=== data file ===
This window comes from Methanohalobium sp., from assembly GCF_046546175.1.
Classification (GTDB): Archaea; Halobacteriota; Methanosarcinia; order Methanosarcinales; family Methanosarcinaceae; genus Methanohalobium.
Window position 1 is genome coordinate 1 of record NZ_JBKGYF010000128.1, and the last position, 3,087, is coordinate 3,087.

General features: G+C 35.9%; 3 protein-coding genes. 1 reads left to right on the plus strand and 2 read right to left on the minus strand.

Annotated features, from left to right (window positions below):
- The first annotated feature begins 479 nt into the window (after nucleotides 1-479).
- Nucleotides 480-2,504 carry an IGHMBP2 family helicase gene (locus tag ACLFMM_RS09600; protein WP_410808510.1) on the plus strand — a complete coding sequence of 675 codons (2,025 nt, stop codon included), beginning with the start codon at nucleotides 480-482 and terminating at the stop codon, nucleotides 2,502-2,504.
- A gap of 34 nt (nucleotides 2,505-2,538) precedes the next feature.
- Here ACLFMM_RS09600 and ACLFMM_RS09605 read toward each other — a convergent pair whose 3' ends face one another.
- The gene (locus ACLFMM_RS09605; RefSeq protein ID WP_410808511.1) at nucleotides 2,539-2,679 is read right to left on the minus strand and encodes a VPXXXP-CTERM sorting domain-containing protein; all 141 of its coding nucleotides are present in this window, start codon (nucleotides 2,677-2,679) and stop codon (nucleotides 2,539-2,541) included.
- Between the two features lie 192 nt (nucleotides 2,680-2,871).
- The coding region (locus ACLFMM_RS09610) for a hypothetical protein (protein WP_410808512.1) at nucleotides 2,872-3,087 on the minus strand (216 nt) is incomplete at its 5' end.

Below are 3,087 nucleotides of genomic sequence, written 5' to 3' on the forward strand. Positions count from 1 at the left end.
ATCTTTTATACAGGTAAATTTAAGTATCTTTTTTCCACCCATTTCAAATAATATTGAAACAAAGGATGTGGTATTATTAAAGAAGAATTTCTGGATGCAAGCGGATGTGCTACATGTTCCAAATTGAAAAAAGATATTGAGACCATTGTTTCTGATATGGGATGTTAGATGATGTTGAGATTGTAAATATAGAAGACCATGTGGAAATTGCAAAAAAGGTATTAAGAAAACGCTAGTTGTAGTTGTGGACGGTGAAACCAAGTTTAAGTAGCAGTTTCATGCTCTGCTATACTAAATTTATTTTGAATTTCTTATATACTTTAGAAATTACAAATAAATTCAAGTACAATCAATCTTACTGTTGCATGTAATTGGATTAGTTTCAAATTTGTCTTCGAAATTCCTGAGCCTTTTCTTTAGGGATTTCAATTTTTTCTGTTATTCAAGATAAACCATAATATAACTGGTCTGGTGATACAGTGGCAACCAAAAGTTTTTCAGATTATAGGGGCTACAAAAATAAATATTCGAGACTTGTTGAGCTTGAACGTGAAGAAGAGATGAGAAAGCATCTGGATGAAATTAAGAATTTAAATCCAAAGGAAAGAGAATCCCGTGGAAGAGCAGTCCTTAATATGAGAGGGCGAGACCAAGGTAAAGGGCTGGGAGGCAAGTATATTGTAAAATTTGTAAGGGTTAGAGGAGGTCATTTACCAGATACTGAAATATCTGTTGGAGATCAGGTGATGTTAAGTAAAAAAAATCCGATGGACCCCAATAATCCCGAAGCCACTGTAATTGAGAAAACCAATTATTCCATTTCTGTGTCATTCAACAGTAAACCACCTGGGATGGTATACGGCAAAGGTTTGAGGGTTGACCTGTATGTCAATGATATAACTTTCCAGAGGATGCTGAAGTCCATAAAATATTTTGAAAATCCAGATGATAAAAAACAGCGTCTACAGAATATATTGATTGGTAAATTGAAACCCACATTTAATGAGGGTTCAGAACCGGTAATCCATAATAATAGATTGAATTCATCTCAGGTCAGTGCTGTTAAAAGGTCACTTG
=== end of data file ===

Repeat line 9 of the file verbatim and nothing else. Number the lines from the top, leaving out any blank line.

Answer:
- Here ACLFMM_RS09600 and ACLFMM_RS09605 read toward each other — a convergent pair whose 3' ends face one another.